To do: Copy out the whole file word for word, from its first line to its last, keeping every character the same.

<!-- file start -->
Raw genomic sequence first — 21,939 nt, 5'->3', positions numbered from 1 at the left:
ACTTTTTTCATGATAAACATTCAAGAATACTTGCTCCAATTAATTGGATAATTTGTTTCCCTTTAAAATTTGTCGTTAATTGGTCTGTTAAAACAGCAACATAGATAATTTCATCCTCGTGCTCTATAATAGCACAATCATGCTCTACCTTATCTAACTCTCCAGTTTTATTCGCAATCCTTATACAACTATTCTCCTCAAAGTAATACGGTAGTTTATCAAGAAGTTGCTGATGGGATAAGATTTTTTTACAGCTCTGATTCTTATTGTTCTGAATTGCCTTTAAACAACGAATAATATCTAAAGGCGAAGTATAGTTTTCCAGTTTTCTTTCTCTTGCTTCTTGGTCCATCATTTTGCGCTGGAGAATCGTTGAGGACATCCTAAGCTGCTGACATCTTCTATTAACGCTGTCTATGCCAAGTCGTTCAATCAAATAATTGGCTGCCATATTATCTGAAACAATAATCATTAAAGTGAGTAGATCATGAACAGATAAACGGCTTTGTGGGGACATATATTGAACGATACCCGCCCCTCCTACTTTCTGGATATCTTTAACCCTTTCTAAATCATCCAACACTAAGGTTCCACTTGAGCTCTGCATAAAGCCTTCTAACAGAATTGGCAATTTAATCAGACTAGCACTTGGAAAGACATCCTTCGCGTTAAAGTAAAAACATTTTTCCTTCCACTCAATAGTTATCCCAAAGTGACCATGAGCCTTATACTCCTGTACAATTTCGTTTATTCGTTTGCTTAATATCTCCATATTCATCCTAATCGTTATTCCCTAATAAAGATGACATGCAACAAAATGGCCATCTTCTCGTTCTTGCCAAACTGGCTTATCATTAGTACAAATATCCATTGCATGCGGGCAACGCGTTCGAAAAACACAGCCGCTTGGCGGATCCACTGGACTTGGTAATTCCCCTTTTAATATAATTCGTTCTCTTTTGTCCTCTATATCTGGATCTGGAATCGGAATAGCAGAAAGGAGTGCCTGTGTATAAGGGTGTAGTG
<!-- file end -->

Raw genomic sequence first — 21,939 nt, 5'->3', positions numbered from 1 at the left:
ACTTTTTTCATGATAAACATTCAAGAATACTTGCTCCAATTAATTGGATAATTTGTTTCCCTTTAAAATTTGTCGTTAATTGGTCTGTTAAAACAGCAACATAGATAATTTCATCCTCGTGCTCTATAATAGCACAATCATGCTCTACCTTATCTAACTCTCCAGTTTTATTCGCAATCCTTATACAACTATTCTCCTCAAAGTAATACGGTAGTTTATCAAGAAGTTGCTGATGGGATAAGATTTTTTTACAGCTCTGATTCTTATTGTTCTGAATTGCCTTTAAACAACGAATAATATCTAAAGGCGAAGTATAGTTTTCCAGTTTTCTTTCTCTTGCTTCTTGGTCCATCATTTTGCGCTGGAGAATCGTTGAGGACATCCTAAGCTGCTGACATCTTCTATTAACGCTGTCTATGCCAAGTCGTTCAATCAAATAATTGGCTGCCATATTATCTGAAACAATAATCATTAAAGTGAGTAGATCATGAACAGATAAACGGCTTTGTGGGGACATATATTGAACGATACCCGCCCCTCCTACTTTCTGGATATCTTTAACCCTTTCTAAATCATCCAACACTAAGGTTCCACTTGAGCTCTGCATAAAGCCTTCTAACAGAATTGGCAATTTAATCAGACTAGCACTTGGAAAGACATCCTTCGCGTTAAAGTAAAAACATTTTTCCTTCCACTCAATAGTTATCCCAAAGTGACCATGAGCCTTATACTCCTGTACAATTTCGTTTATTCGTTTGCTTAATATCTCCATATTCATCCTAATCGTTATTCCCTAATAAAGATGACATGCAACAAAATGGCCATCTTCTCGTTCTTGCCAAACTGGCTTATCATTAGTACAAATATCCATTGCATGCGGGCAACGCGTTCGAAAAACACAGCCGCTTGGCGGATCCACTGGACTTGGTAATTCCCCTTTTAATATAATTCGTTCTCTTTTGTCCTCTATATCTGGATCTGGAATCGGAATAGCAGAAAGGAGTGCCTGTGTATAAGGGTGTAGTG